Prime’s A-team: managing autoimmune specialty

As specialty clinical program director for autoimmune conditions, Ramona Powell keeps a lot of balls in the air: 80 plus different diseases fit in this category

April 26, 2019

The autoimmune category accounts for 14 percent of Prime’s drug spend. This was second only to diabetes in 2017. In an autoimmune disease, the body’s immune system attacks healthy cells. Common autoimmune conditions include rheumatoid arthritis, psoriasis and Crohn’s disease. Dozens of these conditions are extremely rare, affecting only a small handful of people across the country.

Three of the most common autoimmune drugs account for nearly 10 percent of Prime’s pharmacy drug spend in 2018. And the category continues to grow.

Like a lot of specialty, autoimmune drugs are often covered under the medical benefit. In fact, more than 25 percent of autoimmune specialty drugs are covered under the medical benefit.

Prime studies total cost of care by condition

That makes Prime’s unique connection to its Blue Cross and Blue Shield owners and clients so important. “We were one of the first PBMs to analyze both medical and pharmacy claims for autoimmune conditions, and then look at medical diagnosis codes to determine which drugs were used for which of the major autoimmune conditions,” Ramona said.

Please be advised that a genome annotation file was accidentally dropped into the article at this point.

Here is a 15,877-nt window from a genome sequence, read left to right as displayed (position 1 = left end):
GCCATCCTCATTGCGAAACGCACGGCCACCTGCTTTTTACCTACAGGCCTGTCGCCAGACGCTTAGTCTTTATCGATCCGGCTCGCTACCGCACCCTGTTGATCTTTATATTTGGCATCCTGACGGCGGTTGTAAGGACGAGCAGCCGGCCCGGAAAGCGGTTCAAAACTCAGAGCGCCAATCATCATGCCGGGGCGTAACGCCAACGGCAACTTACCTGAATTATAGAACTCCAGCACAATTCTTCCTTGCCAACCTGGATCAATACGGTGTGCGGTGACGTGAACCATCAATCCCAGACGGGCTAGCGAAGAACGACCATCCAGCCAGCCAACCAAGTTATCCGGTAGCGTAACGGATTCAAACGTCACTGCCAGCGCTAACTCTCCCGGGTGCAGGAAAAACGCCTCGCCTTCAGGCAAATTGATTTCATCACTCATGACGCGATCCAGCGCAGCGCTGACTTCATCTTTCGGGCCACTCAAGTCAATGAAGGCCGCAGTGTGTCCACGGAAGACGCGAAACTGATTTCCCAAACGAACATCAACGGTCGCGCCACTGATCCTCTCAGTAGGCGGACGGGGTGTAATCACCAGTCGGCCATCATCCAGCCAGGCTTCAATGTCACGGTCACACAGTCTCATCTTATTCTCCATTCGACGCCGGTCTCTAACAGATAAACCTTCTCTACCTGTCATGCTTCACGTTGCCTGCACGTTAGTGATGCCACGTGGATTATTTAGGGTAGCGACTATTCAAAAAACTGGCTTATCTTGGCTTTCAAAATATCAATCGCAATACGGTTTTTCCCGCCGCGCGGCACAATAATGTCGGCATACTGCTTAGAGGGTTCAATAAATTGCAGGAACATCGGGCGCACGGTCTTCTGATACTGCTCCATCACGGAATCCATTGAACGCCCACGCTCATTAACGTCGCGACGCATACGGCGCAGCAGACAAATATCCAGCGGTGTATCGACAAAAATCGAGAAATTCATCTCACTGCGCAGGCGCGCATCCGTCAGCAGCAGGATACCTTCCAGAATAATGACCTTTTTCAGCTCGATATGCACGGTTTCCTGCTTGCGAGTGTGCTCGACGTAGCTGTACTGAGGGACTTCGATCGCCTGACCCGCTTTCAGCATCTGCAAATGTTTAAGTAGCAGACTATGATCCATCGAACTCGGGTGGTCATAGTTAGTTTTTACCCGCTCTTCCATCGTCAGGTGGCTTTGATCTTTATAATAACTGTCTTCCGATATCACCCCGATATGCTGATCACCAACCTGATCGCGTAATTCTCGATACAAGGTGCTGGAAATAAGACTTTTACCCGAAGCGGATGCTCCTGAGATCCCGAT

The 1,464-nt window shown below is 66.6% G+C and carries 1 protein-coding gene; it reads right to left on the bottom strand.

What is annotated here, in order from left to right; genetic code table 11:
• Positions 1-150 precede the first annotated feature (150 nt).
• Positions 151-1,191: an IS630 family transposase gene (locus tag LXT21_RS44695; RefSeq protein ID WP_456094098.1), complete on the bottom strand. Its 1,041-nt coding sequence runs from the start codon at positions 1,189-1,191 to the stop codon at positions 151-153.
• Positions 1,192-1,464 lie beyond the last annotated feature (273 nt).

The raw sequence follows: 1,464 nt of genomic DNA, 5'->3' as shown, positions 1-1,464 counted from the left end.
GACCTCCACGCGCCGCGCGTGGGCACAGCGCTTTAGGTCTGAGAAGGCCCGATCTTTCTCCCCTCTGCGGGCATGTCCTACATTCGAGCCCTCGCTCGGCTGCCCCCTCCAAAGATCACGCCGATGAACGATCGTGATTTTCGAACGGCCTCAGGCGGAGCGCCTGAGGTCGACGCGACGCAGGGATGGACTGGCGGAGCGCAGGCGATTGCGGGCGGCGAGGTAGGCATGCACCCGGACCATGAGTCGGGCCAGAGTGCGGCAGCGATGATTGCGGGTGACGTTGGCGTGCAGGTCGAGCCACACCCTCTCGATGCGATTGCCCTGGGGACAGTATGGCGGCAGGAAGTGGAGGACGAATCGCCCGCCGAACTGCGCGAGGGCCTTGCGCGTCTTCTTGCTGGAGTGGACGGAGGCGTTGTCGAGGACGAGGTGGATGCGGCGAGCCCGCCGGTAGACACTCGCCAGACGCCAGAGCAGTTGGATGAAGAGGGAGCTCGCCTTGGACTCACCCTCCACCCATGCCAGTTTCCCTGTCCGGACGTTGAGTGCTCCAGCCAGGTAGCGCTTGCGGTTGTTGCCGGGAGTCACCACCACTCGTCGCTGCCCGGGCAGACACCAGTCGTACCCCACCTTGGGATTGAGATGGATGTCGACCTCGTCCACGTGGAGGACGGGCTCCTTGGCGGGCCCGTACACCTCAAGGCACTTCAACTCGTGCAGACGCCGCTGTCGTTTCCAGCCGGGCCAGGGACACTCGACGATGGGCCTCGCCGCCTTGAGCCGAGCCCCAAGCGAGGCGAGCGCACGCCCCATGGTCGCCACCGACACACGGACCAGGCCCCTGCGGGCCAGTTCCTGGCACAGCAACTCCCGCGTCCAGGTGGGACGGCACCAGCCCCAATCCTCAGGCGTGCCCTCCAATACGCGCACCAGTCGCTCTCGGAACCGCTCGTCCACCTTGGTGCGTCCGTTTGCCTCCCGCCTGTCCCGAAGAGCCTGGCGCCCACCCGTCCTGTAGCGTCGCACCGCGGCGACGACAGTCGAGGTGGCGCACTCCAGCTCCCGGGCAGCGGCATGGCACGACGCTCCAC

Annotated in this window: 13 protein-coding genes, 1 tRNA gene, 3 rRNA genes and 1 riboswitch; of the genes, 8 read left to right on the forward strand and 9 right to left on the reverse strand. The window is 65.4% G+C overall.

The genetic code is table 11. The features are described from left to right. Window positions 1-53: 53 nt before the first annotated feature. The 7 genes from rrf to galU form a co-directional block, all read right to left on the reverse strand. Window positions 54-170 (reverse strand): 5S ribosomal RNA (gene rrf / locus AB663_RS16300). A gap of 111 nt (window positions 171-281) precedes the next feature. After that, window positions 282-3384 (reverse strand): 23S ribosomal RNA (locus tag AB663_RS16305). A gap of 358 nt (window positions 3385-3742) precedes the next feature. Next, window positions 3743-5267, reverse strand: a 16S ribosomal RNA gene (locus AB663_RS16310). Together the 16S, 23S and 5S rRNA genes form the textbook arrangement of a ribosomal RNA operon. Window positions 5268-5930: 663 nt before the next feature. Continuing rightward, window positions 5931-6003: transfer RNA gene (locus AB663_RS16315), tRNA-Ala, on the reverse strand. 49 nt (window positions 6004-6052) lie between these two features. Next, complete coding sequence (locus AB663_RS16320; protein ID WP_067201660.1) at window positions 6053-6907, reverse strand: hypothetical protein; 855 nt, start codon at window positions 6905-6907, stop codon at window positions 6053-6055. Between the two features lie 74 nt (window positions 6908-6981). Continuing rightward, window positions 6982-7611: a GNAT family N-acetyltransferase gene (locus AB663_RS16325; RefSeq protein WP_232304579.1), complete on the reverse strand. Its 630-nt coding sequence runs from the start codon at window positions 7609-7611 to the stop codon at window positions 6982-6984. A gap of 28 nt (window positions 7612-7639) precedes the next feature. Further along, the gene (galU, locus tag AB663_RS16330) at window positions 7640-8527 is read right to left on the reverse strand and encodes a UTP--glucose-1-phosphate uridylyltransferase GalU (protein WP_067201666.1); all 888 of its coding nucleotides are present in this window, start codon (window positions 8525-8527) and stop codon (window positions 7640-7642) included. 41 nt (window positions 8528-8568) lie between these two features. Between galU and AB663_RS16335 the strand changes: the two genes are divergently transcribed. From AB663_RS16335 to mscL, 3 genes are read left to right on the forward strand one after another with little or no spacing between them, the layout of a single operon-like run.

“That analysis helped us develop aligned strategies to control the costs of autoimmune drugs and help improve outcomes – whether they are covered under the pharmacy or medical benefit,” Ramona explained.

Many autoimmune drugs are used for several different conditions, but for different reasons. For the same drug, a utilization management program might specify a prior authorization for one autoimmune condition, and step therapy for another condition. “The UM criteria needs to specify the drug and the medical condition.”

Other major programs for the autoimmune category include site of care and reimbursement solutions.

Providing the right care, one patient at a time

“This is where it all comes together.” Ramona Powell explained. “Clinical, research, formulary, trade, benefit design, networks, reporting and analytics,” she lists them off on her fingers. “And all of us are thinking about how to make an impact for the individual patient with what we know. All of us come to the table.”

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